Participating in a Clinical Study
Participating in a Clinical Study
Researchers and doctors are always looking for better ways to treat cancer. To make scientific advances, clinical studies are developed, and new drugs and approaches are tested on volunteer patients. All drugs given in Canada must be rigorously tested with this type of study before they can be approved by Health Canada.
Clinical studies seek to find out if a new treatment is safe and effective and better than the treatments in use. Various elements can be studied:
- New drugs
- Different combinations of existing treatments
- New approaches or methods
- New methods to relieve disease symptoms and treatment-related side effects
- Cancer prevention, detection or early screening methods
- Diagnostic methods
- Effect of complementary care
Patients may decide to join in a clinical study for a number of reasons:
- The treatment being studied may be the only option available. Sometimes the standard treatment is not sufficiently effective and the patient may be willing to take certain risks in the hope of achieving better results.
- Participating in a clinical study is one way to contribute to advancing research.
Assessing the risk-benefit ratio of participating in a clinical study
When you participate in a clinical study, you are among the first patients to receive a treatment, before it is available to everyone. You should be aware that a clinical study involves some risk. Side effects may occur, or the treatment may not work. It is important to discuss the pros and cons of participating in a clinical study with your care team. They can advise you in making this decision.
Informed consent: Key to your protection
Clinical studies follow very strict ethical procedures to protect participants’ health, safety and privacy. Clinical studies are designed to minimize risks and optimize possible benefits. They follow very strict scientific and ethical guidelines that are reviewed by an ethics committee.
Your decision to participate in a clinical study must be an informed one. Before joining in a clinical study, you will be given all the details and asked to sign a consent form stating that the study has been fully explained to you and that you understand the implications of your participation. Informed consent ensures that:
- The options have been fully described and the patient understands the differences between standard and experimental treatment
- The risks inherent to the study have been explained
- The study procedure has been explained in detail (i.e., the number of visits, the schedule and the tests required)
Things to know before participating in a clinical study
You may get the placebo
It is important to know that in a clinical study you may not actually receive the experimental treatment. To find out if the new drug is effective, it must be compared to either the standard treatment or a placebo. So as not to bias the results, participants do not know which they receive. Studies are often randomized. This means participants are randomly assigned to one of the two groups.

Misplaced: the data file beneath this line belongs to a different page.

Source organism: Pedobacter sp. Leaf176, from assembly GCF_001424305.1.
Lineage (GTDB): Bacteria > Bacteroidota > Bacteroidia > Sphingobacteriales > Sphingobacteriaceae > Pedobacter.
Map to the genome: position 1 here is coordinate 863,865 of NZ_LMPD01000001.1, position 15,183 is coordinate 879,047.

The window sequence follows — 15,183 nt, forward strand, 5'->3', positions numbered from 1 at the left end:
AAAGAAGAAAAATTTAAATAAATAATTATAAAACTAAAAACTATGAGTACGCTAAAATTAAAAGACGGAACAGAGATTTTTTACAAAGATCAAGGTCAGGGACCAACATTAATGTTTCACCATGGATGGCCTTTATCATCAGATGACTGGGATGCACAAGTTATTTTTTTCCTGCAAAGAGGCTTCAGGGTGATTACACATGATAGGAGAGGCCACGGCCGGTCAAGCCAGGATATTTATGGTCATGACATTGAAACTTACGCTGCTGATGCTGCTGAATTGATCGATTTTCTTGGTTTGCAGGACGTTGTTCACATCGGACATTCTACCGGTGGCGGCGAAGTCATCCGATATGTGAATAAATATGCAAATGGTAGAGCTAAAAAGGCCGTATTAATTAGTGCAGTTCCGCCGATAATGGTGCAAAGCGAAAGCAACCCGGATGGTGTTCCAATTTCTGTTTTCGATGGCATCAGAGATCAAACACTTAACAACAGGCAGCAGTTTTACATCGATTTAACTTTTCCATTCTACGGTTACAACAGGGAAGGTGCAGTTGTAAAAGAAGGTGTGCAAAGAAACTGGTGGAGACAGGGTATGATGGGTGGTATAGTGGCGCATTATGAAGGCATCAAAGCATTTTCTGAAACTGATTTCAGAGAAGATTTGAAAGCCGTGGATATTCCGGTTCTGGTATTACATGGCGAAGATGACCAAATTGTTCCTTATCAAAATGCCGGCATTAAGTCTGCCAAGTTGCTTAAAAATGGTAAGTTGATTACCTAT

- There is a list of eligibility criteria to ensure that the study is safe.
- You have the right to withdraw from the study at any time for medical or personal reasons.
- During the clinical study, you will be closely monitored by experts, who will detect any potential problem and be ready to act. You should discuss any concerns, problems or changes with your care team.
Steps before approving a new drug
Bringing a new drug to market takes many years and involves five main steps.
During the preclinical phase, concept analyses are conducted in the laboratory, mainly with in vitro or animal tests.
During Phase 0, very small doses of a new drug are given to test its effect. This involves a very small group of people, who are usually healthy.
During Phase I, the safety of the new drug is assessed to determine the dose to be used and the method and frequency of its administration. It also aims to find out the drug’s effect on the body and its side effects. This phase involves 15 to 30 patients, generally those whose condition isn’t improving with standard treatment and patients with all types of cancer.
Phase II evaluates whether the drug is effective and safe for a specific type of cancer, depending on the dose and means of administration identified during the study’s Phase I. It involves fewer than 100 patients for whom standard treatment is not effective.
In the study’s Phase III, the new drug is evaluated in further depth by comparing its efficacy to the best standard treatment in use. This phase is conducted on between one hundred and several thousand subjects, often in several centres or hospitals. Patients in Phase III studies may not have received other treatments beforehand, since data from the previous studies show that the drug has some effectiveness.
Finally, to assess the long-term benefits and risks of the drug, a Phase IV is conducted with study subjects who already took part in Phase III. This last phase is conducted once the drug has been approved.
After all these study phases are completed, their detailed results are sent to Health Canada for careful review. If the results are conclusive, Health Canada approves the drug for clinical use. This whole process can take about 10 years.
List of clinical studies
Are you interested in taking part in a clinical study? You can visit the following sites to learn more about the clinical studies currently underway. Talk to your doctor!
McPeak-Sirois Group: http://mcpeaksirois.org/en/clinical-trials-performed-within-the-group/
Canadian Cancer Trials: http://www.canadiancancertrials.ca/Default.aspx?lang=fr
National Cancer Institute: http://www.cancer.gov/about-cancer/treatment/clinical-trials/search
(Clinical trials conducted in Canada, the United States and around the world)